How is peripheral neuropathy treated?
Often peripheral neuropathy can’t be cured. But you can do a lot of things to prevent it from getting worse. If an underlying condition like diabetes is at fault, your healthcare provider will treat that first. He or she will then treat the pain and other symptoms of neuropathy.
In some cases, over-the-counter pain relievers can help. Other times, prescription medicines are needed. Some of these medicines are:
Mexiletine, a medicine developed to correct irregular heart rhythms
Antiseizure medicines, such as gabapentin, phenytoin, and carbamazepine
Some classes of antidepressants including tricyclics such as amitriptyline
Lidocaine injections and patches may help with pain in other cases. And in extreme cases, surgery can be used to destroy nerves or fix injuries that are causing neuropathic pain and symptoms.
Physical therapy can treat weakness and muscle loss. It can also treat problems with balance. Some people may need splints or braces to help them walk.
What can I do to prevent peripheral neuropathy?
Lifestyle choices can play a role in preventing peripheral neuropathy. You can lessen your risk for many of these conditions by:
If you have kidney disease, diabetes, or other chronic health conditions, work with your healthcare provider to control your condition. It may prevent or delay the onset of peripheral neuropathy.
Living with peripheral neuropathy
Even if you already have some form of peripheral neuropathy, healthy lifestyle steps can help you feel your best. They can also reduce the pain and symptoms related to the disorder. You’ll also want to quit smoking. And don't let injuries go untreated. Be meticulous about caring for your feet and treating wounds to avoid complications, such as the loss of a limb.
In some cases, hand and foot braces can help you make up for muscle weakness. Orthotics can help you walk better. Relaxation techniques, such as yoga, may help ease emotional as well as physical symptoms.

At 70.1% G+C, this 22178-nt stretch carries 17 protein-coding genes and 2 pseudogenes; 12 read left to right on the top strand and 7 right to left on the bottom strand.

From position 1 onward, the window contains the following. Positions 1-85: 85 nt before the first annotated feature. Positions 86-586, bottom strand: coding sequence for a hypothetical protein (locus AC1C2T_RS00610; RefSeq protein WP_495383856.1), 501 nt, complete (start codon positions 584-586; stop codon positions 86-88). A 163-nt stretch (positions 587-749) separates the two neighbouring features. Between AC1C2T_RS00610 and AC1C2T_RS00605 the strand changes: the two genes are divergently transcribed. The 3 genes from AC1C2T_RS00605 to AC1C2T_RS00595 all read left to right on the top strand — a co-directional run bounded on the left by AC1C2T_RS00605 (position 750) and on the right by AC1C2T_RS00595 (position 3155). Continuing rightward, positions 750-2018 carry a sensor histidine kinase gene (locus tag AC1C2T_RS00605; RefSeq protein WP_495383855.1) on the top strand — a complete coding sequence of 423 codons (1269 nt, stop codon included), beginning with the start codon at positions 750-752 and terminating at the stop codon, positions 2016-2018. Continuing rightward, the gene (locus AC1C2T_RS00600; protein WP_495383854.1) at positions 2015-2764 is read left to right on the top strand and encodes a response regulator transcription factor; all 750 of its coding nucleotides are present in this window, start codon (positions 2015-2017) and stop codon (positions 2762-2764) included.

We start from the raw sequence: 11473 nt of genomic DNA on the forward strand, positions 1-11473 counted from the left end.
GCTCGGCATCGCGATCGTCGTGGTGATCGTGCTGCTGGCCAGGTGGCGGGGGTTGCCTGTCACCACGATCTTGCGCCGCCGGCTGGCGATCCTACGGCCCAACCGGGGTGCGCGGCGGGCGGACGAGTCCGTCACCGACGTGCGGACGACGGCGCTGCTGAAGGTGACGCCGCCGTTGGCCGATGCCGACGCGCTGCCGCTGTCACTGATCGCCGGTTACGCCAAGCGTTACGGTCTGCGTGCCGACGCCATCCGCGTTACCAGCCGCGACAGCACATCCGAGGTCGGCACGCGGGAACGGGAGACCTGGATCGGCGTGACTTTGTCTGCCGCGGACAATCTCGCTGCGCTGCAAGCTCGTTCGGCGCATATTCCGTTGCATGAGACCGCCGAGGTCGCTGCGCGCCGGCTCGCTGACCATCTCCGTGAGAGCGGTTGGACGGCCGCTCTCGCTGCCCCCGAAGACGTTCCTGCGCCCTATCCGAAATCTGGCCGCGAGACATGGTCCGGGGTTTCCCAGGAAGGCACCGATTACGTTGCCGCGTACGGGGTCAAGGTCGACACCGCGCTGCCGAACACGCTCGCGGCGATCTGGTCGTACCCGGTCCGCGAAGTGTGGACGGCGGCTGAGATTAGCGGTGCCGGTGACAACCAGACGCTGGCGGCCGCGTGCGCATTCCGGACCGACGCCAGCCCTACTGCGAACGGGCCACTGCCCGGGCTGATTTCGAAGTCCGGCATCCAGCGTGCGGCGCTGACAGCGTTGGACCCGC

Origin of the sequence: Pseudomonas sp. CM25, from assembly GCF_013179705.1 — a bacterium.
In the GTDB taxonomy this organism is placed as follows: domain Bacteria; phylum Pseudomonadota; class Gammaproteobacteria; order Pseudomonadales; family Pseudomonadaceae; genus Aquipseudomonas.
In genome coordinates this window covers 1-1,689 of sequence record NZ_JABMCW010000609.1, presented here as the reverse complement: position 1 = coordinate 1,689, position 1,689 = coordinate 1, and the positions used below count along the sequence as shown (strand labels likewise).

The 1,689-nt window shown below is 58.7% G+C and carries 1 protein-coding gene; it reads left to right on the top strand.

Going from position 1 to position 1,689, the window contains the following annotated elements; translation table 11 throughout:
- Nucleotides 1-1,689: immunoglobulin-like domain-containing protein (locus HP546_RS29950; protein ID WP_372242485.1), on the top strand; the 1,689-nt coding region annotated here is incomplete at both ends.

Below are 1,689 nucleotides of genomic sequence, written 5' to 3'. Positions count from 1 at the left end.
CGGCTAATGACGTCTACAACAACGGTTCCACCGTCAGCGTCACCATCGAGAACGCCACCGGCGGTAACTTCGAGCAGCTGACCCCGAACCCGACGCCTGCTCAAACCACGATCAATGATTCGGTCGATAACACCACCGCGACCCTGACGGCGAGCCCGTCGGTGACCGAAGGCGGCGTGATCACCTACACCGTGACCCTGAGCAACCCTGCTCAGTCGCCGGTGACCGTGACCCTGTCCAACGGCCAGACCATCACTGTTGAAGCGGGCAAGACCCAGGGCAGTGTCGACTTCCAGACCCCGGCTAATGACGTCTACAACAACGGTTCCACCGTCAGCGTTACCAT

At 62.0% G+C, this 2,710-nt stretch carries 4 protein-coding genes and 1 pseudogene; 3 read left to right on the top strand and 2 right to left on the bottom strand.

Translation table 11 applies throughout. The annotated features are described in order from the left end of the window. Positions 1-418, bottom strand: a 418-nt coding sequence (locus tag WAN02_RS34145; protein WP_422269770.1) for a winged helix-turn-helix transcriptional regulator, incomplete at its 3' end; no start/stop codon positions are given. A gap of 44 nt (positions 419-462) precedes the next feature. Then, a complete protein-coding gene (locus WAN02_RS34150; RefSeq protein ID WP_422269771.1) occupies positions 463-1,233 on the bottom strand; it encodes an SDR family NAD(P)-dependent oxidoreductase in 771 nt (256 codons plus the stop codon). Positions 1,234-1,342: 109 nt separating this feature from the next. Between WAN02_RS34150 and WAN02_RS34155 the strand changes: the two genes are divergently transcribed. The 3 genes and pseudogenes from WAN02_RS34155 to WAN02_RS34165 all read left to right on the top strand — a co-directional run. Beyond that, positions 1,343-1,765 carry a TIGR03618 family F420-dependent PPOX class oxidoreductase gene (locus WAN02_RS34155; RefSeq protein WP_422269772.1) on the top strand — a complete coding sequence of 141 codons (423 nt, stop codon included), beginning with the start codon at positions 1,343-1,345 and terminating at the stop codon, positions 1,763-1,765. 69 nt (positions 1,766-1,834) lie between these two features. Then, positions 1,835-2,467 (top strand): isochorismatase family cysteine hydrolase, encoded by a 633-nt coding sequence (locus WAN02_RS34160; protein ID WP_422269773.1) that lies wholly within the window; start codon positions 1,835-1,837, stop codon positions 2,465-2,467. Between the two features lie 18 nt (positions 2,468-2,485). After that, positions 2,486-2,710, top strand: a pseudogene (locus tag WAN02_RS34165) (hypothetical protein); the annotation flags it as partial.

Key points about peripheral neuropathy
Neuropathy affects the body in many different ways. It can affect how well you’re able to use your muscles. It can affect feeling and sensation, as well as other body functions that are automatic such as your heartbeat.
Medicines can improve your symptoms.
It is important that you control any other diseases you may have to reduce your risk for peripheral neuropathy.
If you think you may have peripheral neuropathy, talk with your healthcare provider.
Tips to help you get the most from a visit to your healthcare provider:
Know the reason for your visit and what you want to happen.
Before your visit, write down questions you want answered.
Bring someone with you to help you ask questions and remember what your provider tells you.
At the visit, write down the name of a new diagnosis, and any new medicines, treatments, or tests. Also write down any new instructions your provider gives you.
Know why a new medicine or treatment is prescribed, and how it will help you. Also know what the side effects are.
Ask if your condition can be treated in other ways.
Know why a test or procedure is recommended and what the results could mean.
Know what to expect if you do not take the medicine or have the test or procedure.
If you have a follow-up appointment, write down the date, time, and purpose for that visit.
Know how you can contact your provider if you have questions.